I love it when fans ask, ‘It can’t get any worse can it?’
The answer, when it comes to benching starters for reserves, is usually yes. There are instances where the back ups can come in and provide a spark, but those simply don’t happen as often as we’d like to think. Benching a veteran for the unproven youngster that is waiting his turn on the bench isn’t a bad idea, if you have a highly touted youngster waiting his turn on the bench.
In the case of the Chicago Bears, if they bench right tackle Bobby Massie, which seems like a popular decision, that means Mike Adams will come in. Mike Adams wasn’t a very good pass blocker during his three years with the Steelers and he missed all of the 2015 season with back surgery.
I also thought Adams was mostly bad against backups during the preseason, so do fans want Massie who has been bad vs starters or Adams who was bad vs backups?
Maybe Adams can finally live up to the potential he showed coming out of college in 2012. Maybe Massie will get better as he gains comfort with his line-mates and with the scheme/playbook. Maybe the Bears will start to scheme around the pass blocking issues they’ve shown so far and get better in the screen game, draw up some quick hitting slants, and commit to running the ball.
The Bears will only go as far as the offensive line will take them, so they either need to figure it out, or get ready to daft in the top 10 again.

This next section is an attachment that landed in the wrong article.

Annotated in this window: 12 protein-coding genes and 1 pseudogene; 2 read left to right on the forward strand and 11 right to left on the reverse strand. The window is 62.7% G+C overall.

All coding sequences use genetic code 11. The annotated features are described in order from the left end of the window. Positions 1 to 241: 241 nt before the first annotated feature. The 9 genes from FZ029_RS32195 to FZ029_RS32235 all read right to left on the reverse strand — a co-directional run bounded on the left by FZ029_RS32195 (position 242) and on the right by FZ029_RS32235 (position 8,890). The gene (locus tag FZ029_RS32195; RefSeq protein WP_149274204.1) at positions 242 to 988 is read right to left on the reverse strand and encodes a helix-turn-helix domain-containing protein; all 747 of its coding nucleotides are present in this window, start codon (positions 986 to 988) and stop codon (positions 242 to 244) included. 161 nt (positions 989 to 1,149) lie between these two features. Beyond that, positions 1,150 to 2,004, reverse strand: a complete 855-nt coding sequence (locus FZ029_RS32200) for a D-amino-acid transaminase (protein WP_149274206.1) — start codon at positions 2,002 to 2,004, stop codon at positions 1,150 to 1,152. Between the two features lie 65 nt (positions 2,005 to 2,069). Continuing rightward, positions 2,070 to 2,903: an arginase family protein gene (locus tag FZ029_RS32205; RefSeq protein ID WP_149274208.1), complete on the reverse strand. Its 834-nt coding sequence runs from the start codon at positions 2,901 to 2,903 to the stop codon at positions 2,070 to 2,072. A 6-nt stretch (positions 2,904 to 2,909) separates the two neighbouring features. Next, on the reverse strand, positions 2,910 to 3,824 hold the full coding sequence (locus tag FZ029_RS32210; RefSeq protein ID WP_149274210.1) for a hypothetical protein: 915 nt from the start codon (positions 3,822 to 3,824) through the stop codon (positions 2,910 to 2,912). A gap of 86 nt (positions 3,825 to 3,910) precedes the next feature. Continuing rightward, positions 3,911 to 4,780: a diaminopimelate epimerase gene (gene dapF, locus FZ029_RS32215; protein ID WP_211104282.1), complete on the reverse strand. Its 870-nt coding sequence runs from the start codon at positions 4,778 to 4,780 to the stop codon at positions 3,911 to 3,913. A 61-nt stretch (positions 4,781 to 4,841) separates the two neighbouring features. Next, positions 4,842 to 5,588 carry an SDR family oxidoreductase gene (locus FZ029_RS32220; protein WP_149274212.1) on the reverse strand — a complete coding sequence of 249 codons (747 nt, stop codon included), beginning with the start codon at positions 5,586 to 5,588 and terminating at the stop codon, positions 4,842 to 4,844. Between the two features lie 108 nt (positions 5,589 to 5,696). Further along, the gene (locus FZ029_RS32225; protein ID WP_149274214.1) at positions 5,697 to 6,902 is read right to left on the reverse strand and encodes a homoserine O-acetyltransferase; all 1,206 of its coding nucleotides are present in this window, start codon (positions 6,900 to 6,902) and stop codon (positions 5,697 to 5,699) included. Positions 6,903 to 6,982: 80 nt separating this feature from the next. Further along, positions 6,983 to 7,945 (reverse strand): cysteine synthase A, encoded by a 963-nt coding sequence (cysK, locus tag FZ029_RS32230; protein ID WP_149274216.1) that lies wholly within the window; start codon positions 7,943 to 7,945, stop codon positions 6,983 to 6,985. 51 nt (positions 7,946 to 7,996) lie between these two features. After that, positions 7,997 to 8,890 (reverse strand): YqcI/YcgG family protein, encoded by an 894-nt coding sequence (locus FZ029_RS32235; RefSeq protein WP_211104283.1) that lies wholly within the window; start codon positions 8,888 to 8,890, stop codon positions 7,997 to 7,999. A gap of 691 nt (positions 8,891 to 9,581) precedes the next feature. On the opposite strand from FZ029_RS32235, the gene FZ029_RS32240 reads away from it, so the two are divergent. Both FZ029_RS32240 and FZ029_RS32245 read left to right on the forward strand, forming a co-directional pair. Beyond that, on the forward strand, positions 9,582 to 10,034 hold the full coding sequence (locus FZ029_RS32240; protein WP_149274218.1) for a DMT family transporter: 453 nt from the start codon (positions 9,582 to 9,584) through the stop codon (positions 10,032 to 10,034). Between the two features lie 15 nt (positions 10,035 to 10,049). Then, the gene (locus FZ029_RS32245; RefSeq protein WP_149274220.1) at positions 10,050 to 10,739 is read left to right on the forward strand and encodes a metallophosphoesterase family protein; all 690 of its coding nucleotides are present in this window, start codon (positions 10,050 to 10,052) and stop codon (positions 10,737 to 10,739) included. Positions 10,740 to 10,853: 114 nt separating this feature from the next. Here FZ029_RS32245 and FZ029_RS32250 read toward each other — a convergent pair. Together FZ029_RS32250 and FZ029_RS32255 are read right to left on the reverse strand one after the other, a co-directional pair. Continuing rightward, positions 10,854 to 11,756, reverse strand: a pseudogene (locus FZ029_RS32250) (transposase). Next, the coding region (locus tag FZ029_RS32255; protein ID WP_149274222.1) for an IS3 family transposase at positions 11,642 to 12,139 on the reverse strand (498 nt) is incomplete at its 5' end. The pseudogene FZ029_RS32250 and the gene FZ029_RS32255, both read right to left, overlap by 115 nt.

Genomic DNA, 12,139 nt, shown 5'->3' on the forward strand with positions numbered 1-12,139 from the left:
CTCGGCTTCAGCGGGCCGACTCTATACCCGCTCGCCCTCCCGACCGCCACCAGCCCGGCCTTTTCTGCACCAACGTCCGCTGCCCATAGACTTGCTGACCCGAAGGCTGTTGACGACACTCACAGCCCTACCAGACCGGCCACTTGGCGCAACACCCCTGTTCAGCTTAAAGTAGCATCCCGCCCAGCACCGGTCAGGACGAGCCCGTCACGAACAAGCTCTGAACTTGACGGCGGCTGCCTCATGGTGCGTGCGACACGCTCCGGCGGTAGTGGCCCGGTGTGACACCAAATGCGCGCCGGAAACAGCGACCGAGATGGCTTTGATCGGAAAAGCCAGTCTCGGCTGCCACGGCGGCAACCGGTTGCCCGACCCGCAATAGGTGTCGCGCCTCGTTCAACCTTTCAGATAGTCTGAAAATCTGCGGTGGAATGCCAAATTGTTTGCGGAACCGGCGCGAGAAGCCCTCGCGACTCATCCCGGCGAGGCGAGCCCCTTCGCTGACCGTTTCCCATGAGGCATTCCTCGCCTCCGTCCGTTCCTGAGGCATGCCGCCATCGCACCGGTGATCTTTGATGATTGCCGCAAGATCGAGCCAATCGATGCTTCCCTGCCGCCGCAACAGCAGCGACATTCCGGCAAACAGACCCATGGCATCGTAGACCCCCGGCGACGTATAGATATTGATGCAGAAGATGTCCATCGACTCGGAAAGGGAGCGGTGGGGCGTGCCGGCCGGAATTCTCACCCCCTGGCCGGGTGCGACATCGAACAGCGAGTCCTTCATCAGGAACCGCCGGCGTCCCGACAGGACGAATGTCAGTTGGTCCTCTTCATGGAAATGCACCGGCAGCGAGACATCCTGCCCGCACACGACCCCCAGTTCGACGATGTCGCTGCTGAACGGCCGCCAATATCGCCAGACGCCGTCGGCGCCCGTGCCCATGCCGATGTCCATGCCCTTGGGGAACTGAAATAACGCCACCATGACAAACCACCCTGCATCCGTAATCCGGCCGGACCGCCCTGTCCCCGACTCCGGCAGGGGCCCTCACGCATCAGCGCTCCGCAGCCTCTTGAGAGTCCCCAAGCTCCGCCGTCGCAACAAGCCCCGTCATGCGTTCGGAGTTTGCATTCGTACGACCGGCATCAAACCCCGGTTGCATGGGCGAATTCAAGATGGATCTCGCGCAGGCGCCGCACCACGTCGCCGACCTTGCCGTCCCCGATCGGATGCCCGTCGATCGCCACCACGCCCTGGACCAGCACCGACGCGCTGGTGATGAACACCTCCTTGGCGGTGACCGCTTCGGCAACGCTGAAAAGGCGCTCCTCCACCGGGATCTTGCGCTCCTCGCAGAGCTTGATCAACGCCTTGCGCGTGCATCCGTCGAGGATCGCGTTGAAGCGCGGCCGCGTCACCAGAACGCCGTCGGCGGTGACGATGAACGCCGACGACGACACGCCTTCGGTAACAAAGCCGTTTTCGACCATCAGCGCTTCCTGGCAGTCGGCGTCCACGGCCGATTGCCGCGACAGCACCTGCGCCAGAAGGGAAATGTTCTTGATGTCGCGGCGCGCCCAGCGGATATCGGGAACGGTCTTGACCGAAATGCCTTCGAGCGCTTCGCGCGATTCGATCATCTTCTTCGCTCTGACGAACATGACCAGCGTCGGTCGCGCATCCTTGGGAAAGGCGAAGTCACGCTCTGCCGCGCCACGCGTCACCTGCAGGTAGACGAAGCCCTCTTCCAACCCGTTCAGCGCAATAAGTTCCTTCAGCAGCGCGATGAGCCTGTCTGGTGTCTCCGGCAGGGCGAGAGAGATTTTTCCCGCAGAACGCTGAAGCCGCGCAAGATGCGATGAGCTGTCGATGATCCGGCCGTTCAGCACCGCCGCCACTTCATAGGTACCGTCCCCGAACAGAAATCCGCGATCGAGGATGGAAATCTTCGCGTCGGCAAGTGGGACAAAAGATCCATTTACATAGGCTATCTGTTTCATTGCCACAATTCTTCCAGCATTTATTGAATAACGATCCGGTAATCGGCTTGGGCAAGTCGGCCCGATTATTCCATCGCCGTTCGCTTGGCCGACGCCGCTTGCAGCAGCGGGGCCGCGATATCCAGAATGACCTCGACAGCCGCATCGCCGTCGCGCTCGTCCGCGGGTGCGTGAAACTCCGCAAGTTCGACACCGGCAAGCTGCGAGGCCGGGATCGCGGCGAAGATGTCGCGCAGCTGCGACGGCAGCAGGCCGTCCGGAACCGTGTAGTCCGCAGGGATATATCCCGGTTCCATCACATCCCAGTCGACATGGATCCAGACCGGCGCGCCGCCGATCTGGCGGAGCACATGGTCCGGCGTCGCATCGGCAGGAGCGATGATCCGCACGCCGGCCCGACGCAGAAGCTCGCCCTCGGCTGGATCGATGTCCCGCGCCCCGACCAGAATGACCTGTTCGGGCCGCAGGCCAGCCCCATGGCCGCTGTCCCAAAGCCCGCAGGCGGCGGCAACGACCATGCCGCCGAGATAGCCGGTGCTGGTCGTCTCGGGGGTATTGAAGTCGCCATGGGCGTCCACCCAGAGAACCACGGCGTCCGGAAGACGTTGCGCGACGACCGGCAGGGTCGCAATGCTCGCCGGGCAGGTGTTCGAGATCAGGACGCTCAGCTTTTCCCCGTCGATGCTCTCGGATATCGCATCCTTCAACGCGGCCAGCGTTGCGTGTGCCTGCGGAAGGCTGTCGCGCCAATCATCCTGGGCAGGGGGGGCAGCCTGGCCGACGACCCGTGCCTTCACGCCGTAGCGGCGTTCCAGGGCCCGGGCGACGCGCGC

Sackwatch after 2 games
2010 Sacks - 5 Martz
2011 Sacks - 11 Martz
2012 Sacks - 9 Tice
2013 Sacks - 1 Trestman
2014 Sacks - 3 Trestman
2015 Sacks - 4 Gase
2016 Sacks - 8 Loggains
Sack 6 - 1st Quarter 14:26 - Malcolm Jenkins
This kind of sack just pisses me off. There’s no excuse for not knowing your individual assignment as a professional football player. Yeah I get that Logan Paulsen has only been a Bear for a few weeks, but give me a freaking break. He’s lined up next to right tackle Bobby Massie in case they bring a blitz off the edge. The Eagles brought safety Malcolm Jenkins on the blitz and Paulson did this...
Jenkins was the up defender, and since Paulsen was off the line, he had plenty of time to diagnose which of the three Eagle defenders was going to come. Since it was a play action pass, perhaps Paulsen was “selling” run by stepping inside, but he could just have easily sold it by laterally stepping to his right and being in a better position to block someone..
Sack 7 - 2nd Quarter 9:17 - Brandon Graham
Jay Cutler gets to the top of his drop after the play fake, he sets, then he starts working up the pocket. Bobby Massie actually gave Cutler enough time to get rid of the ball, but Massie is really lungey. His head and shoulders always seem to be out in front of his feet, so even when he has good footwork, he’s off balance.
But this is not an instance of good footwork however. Watch his right foot in the GIF below.
Did you see that little wind up with his right leg? Can I say WTF on here?
He lifts his right foot up before putting it right back down where it started. He’s supposed to be getting some depth on the kick. If he gets depth, he puts himself in a better position to cut off the edge rusher.